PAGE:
The Proven Method for Creating Meaningful and Unique Work
Arno Rafael Minkkinen took the stage at the New England School of Photography to deliver the graduating speech in June of 2004.
Minkkinen delivered a simple hypothesis with the graduating students that, in his opinion, made all the difference between success and failure. It was dubbed The Helsinki Bus Station Theory by him.
The Theory of the Helsinki Bus Station
Minkkinen was born in the Finnish capital of Helsinki. A major bus terminal was located in the city’s heart, and he began his speech by describing it to the pupils.
“There are about two dozen platforms in a square in the heart of the city,” Minkkinen remarked. “A signposts the numbers of the buses that depart from each platform at the head of each platform. The bus numbers might be 21, 71, 58, 33, and 19 respectively. Each bus follows the same route for at least a kilometre out of town, stopping at bus stop intervals.”
“Now, let us say, again metaphorically, that each bus stop represents one year in the life of a photographer,” he said. The third bus stop, then, would be the culmination of three years of photography. So, you’ve been working on platinum nude studies for the past three years. It’ll be known as bus #21.”
“You bring those three years of work to the Museum of Fine Arts in Boston, and the curator asks if you’ve seen Irving Penn’s nudes. His bus, number 71, was also on the same route. Alternatively, you may take them to a gallery in Paris and remind them to look for Bill Brandt, bus 58, and other artists. You’re taken aback when you realise that what you’ve been doing for the past three years has already been done by others.”
“So you get off the bus, hail a cab — because life is short — and return to the bus terminal in search of another platform.”
“This time,” he continued, “you’re going to use a cherry picker crane to take 810 view camera colour photographs of folks lying on the beach.” You devote three years and three thousand dollars to it, and you produce a sequence of works that provoke the same response. Richard Misrach’s work isn’t well-known. Have you seen Sally Mann’s art if they’re hot black and white 8x10s of palm trees swaying off a beachfront?”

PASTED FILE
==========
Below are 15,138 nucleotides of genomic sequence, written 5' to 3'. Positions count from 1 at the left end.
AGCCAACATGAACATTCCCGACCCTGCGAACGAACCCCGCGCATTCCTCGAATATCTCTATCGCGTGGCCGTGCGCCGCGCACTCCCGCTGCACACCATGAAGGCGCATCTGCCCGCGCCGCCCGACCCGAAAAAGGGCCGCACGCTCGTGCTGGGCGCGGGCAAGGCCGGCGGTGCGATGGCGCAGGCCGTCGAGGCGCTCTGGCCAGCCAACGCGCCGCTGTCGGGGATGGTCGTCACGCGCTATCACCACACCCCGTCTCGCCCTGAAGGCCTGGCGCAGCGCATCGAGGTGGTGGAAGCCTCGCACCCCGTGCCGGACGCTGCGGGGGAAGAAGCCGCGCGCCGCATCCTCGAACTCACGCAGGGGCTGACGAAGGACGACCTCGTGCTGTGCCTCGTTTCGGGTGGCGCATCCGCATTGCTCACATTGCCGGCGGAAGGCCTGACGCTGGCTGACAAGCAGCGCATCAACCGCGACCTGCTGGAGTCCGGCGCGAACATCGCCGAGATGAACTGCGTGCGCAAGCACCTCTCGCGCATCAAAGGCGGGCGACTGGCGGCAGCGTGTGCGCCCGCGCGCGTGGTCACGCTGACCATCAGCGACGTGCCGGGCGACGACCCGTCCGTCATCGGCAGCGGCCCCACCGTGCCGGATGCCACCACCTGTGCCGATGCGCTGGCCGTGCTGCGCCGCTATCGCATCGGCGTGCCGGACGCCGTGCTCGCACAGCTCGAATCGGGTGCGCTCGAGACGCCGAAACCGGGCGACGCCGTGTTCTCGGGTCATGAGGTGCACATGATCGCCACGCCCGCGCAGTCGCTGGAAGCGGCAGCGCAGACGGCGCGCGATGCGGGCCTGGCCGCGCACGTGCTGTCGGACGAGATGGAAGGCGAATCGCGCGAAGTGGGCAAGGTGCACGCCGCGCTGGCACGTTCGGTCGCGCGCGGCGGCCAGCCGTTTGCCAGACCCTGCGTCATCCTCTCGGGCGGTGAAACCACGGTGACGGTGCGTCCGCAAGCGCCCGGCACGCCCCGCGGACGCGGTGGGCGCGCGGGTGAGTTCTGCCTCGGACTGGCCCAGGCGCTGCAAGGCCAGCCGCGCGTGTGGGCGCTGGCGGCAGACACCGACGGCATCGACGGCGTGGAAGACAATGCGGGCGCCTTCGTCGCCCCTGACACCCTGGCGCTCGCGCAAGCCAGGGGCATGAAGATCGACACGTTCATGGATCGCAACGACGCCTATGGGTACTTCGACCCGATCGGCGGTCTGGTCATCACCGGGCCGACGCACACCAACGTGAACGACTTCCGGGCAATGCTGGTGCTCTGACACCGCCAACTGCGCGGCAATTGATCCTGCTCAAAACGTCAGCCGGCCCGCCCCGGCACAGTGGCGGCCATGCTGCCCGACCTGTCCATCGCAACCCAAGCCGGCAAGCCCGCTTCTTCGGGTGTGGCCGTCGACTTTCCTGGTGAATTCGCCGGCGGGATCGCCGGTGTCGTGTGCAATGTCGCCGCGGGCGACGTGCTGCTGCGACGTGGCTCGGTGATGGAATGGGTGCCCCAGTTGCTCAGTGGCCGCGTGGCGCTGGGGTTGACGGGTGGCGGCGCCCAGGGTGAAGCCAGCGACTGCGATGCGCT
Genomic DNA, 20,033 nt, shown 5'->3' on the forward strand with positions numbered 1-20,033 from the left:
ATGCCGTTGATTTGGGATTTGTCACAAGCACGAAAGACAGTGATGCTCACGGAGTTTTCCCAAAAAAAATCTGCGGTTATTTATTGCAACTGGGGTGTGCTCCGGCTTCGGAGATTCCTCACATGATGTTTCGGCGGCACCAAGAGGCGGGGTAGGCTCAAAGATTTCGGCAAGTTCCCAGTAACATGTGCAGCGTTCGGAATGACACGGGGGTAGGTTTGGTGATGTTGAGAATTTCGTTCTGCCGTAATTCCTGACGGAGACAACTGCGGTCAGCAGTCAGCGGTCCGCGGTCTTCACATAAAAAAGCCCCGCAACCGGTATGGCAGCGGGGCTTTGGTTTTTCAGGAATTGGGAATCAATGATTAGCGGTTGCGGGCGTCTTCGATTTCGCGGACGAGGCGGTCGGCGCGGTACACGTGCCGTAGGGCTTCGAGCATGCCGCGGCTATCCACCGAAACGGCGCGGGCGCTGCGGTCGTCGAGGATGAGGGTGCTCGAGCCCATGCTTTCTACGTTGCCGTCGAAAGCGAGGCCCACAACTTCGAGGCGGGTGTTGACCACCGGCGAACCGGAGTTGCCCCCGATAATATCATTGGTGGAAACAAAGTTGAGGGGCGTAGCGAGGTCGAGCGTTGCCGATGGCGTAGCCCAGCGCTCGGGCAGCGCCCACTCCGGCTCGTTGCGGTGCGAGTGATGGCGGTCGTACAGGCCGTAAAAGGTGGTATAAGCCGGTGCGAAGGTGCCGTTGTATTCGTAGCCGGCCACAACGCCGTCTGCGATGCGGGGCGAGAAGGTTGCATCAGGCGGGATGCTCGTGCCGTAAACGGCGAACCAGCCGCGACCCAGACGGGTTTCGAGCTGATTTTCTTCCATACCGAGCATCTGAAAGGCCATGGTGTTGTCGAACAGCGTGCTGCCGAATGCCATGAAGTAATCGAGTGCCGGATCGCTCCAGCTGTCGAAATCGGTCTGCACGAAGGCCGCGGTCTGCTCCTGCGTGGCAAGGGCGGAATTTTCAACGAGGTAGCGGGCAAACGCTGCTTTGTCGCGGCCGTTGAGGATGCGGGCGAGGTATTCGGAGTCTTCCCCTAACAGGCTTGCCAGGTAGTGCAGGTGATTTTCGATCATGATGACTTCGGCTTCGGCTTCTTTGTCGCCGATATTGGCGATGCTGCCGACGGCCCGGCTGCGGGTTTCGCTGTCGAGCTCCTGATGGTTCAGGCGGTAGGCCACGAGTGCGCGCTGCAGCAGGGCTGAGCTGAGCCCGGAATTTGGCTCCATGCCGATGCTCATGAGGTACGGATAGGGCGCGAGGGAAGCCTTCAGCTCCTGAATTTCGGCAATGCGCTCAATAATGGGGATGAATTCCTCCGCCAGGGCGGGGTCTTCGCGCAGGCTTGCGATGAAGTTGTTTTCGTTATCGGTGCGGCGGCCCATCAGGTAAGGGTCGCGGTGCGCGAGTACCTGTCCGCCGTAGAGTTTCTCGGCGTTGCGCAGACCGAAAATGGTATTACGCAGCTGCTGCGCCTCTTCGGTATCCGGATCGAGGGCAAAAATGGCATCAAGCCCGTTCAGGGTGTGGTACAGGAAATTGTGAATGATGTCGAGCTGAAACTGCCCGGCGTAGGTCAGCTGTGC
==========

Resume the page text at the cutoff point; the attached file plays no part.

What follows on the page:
“So you get off the bus, grab a cab, and dash back to find a new platform. This continues throughout your creative career, with you constantly presenting new work and being judged against others.”
“Stay on the Bus” is a phrase that means “stay on the bus.”
Minkkinen took a breather. “What to do?” he questioned as he gazed out at the students.
He said, “It’s simple.” “Do not get off the bus. Continue to ride the f*cking bus. Because if you do, you will notice a difference over time.”
“The buses that leave Helsinki to stay on the same route for a short distance — maybe a kilometre or two. Then they start to split out, with each number travelling to its own destination. Bus 33 abruptly turns north. Take bus 19 to the southwest. Perhaps 21 and 71 dovetails for a time, but they soon split apart as well. “Irving Penn is on his way to somewhere else.”
Minkkinen stated, “It’s the separation that makes all the difference.” “And if you notice a gap between your work and what you admire — after all, that’s why you chose that platform — the time it’s to look for your breakthrough. Suddenly, people are taking notice of your work. Now that you’re working more independently, you’re able to distinguish more clearly between your work and the factors that inspired it. Your vision expands. And as the years pass and your work accumulate, reviewers will be captivated not only by what distinguishes your work from that of Sally Mann or Ralph Gibson, but also by what you did when you first started!”
“In fact, you reclaim the entire bus route. Vintage prints from the past two decades are suddenly revalued and, for what it’s worth, begin to sell at a premium. When the bus reaches the end of the line and the driver can get out for a smoke or, better still, a cup of coffee, the job is done. It may be the end of your career as an artist, or perhaps the end of your life, but your entire body of work is now in front of you, the early (so-called) imitators, the breakthroughs, the peaks and valleys, the concluding masterpieces, all stamped with your singular vision.”
“Why? You stayed on the bus because you didn’t want to get off.”
Keep your seat on the bus.